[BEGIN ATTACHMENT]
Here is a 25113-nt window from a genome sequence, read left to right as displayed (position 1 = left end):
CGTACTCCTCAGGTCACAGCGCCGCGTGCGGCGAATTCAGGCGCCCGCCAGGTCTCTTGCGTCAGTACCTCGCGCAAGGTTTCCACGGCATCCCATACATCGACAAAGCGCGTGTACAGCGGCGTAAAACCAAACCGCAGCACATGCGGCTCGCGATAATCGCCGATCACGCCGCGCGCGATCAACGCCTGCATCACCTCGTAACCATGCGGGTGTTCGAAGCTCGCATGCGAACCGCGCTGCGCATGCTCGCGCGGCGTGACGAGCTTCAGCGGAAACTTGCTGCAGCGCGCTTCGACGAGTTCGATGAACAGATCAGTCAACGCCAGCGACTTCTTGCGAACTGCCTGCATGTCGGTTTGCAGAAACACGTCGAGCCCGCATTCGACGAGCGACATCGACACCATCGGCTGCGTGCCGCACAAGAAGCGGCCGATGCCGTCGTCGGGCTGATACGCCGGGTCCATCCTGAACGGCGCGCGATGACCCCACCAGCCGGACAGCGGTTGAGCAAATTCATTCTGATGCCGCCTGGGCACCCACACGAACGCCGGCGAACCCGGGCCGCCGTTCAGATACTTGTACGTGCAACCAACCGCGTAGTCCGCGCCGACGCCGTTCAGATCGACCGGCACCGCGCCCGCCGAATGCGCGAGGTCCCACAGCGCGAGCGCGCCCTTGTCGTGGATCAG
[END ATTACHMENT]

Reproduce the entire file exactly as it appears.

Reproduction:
Here is a 25113-nt window from a genome sequence, read left to right as displayed (position 1 = left end):
CGTACTCCTCAGGTCACAGCGCCGCGTGCGGCGAATTCAGGCGCCCGCCAGGTCTCTTGCGTCAGTACCTCGCGCAAGGTTTCCACGGCATCCCATACATCGACAAAGCGCGTGTACAGCGGCGTAAAACCAAACCGCAGCACATGCGGCTCGCGATAATCGCCGATCACGCCGCGCGCGATCAACGCCTGCATCACCTCGTAACCATGCGGGTGTTCGAAGCTCGCATGCGAACCGCGCTGCGCATGCTCGCGCGGCGTGACGAGCTTCAGCGGAAACTTGCTGCAGCGCGCTTCGACGAGTTCGATGAACAGATCAGTCAACGCCAGCGACTTCTTGCGAACTGCCTGCATGTCGGTTTGCAGAAACACGTCGAGCCCGCATTCGACGAGCGACATCGACACCATCGGCTGCGTGCCGCACAAGAAGCGGCCGATGCCGTCGTCGGGCTGATACGCCGGGTCCATCCTGAACGGCGCGCGATGACCCCACCAGCCGGACAGCGGTTGAGCAAATTCATTCTGATGCCGCCTGGGCACCCACACGAACGCCGGCGAACCCGGGCCGCCGTTCAGATACTTGTACGTGCAACCAACCGCGTAGTCCGCGCCGACGCCGTTCAGATCGACCGGCACCGCGCCCGCCGAATGCGCGAGGTCCCACAGCGCGAGCGCGCCCTTGTCGTGGATCAG